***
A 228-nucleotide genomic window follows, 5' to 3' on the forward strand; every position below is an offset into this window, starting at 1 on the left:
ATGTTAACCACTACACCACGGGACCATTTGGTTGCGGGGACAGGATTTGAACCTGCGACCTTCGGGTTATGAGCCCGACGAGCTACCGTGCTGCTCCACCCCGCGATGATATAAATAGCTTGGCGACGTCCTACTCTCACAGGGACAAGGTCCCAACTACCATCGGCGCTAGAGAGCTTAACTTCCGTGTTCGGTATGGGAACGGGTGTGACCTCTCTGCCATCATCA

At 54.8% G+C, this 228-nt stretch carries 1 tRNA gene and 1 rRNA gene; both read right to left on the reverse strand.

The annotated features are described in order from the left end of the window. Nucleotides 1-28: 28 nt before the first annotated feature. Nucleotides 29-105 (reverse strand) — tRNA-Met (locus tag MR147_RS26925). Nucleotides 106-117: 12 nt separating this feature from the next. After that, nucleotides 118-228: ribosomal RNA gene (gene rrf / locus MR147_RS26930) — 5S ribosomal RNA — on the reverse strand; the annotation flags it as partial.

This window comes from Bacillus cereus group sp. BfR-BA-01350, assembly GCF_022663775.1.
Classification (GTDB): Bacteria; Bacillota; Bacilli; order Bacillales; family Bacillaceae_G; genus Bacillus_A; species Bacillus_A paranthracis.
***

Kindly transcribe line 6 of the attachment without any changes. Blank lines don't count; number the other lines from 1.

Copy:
Classification (GTDB): Bacteria; Bacillota; Bacilli; order Bacillales; family Bacillaceae_G; genus Bacillus_A; species Bacillus_A paranthracis.